He went on to play two more seasons, getting his elusive World Series ring with the Red Sox in 2018. He retired after one season in San Diego in 2019 and then joined the Padres’ front office as special assistant to president A.J. Preller.
But his journey to Team Israel’s manager seat started before that 2017 season.
“Israel contacted me about playing for them in the World Baseball Classic in 2017 but I had already committed to playing for Jim Leyland and Team USA,” said Kinsler, who helped that squad win the gold medal. “In 2019, Israel won the European Championship, which I didn’t even know, and then they asked me to play in the Olympics.
“As an athlete, as a ballplayer, baseball is rarely played in the Olympics. To have the opportunity to play baseball in Olympics, it was a pretty easy decision.”
Those Olympic games slated for Tokyo in 2020 were delayed by the COVID-19 pandemic and were eventually played in July of 2021. Kinsler was 39 years old.
“I went to Israel and got my citizenship,” said Kinsler, who is from Jewish descent on his father’s side. “Then I played in the Olympics, created some relationships and now I’m managing Team Israel in the WBC. It just kind of all came together.”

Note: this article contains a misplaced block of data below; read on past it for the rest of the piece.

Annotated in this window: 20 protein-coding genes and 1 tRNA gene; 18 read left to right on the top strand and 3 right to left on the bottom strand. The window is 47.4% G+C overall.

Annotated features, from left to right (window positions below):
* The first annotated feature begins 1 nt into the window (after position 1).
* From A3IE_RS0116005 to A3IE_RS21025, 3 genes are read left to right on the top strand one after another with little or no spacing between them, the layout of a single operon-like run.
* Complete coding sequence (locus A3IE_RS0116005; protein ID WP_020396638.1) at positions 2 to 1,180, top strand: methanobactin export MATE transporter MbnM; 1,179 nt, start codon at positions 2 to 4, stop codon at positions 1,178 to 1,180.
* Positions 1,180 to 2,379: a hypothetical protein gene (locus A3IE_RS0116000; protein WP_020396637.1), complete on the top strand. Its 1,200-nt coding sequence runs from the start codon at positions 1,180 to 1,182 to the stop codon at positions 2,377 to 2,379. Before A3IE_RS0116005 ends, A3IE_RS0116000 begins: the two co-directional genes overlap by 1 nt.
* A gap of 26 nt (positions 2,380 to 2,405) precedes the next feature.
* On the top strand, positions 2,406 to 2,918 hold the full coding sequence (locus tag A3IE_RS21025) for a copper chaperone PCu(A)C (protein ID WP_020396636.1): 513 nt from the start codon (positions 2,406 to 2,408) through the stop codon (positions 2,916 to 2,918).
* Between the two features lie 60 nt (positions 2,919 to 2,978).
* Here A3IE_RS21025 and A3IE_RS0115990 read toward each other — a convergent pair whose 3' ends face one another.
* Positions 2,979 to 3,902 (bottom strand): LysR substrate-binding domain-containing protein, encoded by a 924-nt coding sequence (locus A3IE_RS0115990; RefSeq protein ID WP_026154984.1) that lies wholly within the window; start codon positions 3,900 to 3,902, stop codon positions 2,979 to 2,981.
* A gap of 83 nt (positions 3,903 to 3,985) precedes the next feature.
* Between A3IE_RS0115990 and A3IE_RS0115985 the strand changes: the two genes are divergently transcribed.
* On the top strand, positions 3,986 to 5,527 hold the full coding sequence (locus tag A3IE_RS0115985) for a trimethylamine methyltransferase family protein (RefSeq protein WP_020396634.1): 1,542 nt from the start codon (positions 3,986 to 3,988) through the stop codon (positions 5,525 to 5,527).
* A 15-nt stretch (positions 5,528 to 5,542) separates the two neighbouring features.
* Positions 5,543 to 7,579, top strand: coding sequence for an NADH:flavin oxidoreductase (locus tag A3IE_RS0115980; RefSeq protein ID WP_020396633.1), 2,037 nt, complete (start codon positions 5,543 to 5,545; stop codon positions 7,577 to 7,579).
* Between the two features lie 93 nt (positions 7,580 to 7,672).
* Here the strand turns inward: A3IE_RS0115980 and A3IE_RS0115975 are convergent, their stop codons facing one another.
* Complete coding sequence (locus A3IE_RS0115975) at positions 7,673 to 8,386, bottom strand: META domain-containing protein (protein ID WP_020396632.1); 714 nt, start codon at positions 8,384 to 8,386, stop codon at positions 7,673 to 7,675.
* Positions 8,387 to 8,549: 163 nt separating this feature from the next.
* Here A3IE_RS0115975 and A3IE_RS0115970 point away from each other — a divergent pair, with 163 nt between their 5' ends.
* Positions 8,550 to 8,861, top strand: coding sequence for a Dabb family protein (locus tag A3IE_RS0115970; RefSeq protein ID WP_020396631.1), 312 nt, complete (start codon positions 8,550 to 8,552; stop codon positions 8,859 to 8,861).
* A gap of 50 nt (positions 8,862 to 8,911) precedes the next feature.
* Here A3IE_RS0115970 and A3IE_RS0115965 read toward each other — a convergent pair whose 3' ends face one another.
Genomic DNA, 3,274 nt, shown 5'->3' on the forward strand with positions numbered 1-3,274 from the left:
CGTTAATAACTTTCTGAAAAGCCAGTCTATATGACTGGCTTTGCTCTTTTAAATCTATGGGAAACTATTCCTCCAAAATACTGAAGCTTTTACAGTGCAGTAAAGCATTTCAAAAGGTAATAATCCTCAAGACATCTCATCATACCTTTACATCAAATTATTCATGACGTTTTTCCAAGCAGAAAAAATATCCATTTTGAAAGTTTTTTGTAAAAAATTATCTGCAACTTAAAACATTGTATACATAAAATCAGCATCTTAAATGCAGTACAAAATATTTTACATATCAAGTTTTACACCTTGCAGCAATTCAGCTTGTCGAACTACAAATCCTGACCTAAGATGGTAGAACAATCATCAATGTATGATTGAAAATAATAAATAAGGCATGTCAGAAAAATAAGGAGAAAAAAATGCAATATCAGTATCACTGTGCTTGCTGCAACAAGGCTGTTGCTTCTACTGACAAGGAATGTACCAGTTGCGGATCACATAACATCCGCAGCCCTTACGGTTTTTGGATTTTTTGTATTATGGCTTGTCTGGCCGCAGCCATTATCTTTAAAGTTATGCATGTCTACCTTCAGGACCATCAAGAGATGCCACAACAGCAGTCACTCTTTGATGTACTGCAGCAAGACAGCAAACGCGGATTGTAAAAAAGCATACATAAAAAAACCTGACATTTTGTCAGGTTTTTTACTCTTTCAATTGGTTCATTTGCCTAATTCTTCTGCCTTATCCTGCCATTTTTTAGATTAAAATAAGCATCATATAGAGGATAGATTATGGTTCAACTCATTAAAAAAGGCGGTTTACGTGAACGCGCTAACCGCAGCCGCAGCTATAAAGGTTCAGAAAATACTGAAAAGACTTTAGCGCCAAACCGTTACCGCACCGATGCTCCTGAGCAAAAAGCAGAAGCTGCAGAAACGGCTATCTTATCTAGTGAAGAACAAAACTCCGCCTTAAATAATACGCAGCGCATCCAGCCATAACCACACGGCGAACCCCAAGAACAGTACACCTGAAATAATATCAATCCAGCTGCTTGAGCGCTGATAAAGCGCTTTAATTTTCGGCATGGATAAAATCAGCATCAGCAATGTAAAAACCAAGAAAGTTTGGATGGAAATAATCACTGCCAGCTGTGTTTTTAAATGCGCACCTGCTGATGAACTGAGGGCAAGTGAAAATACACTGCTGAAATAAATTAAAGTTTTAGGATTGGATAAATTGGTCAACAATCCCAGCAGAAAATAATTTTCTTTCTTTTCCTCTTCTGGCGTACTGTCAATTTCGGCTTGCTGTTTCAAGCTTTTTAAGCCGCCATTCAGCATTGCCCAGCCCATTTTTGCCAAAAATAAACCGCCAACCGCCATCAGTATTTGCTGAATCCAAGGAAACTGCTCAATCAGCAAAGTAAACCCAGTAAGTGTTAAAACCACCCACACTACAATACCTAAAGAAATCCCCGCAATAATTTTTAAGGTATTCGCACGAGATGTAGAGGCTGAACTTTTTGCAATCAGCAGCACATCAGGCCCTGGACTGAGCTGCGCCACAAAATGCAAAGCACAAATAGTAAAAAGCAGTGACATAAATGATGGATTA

Any thoughts of continuing on the managerial track, though, will have to wait.
“I could see myself doing it, but I think right now it’s a tough topic,” he said. “My daughter just turned 14 and my son is 11. He plays baseball and she runs track. They’re both in school and I have the opportunity to be part of that.
“But the time may come. My son graduates in seven years if he’s smart enough (laughing). Maybe then.”
No WBC for Greene
Team Puerto Rico reached out to Tigers center fielder Riley Greene several times and from the sound of it, they aren’t giving up on him playing for them in the WBC. But for now, he has politely declined.
“I talked to him,” said Joey Sola, Puerto Rico general manager. “He said he’s not going to be playing. He wants to take those days (in March) to try to make the major league team in Detroit. At least for now, he’s not committed to play for us.”
Sola has assembled a powerhouse team, managed by Yadier Molina. Tigers shortstop Javier Báez will play second base with Francisco Lindor at short and Carlos Correa at third. Not too shabby.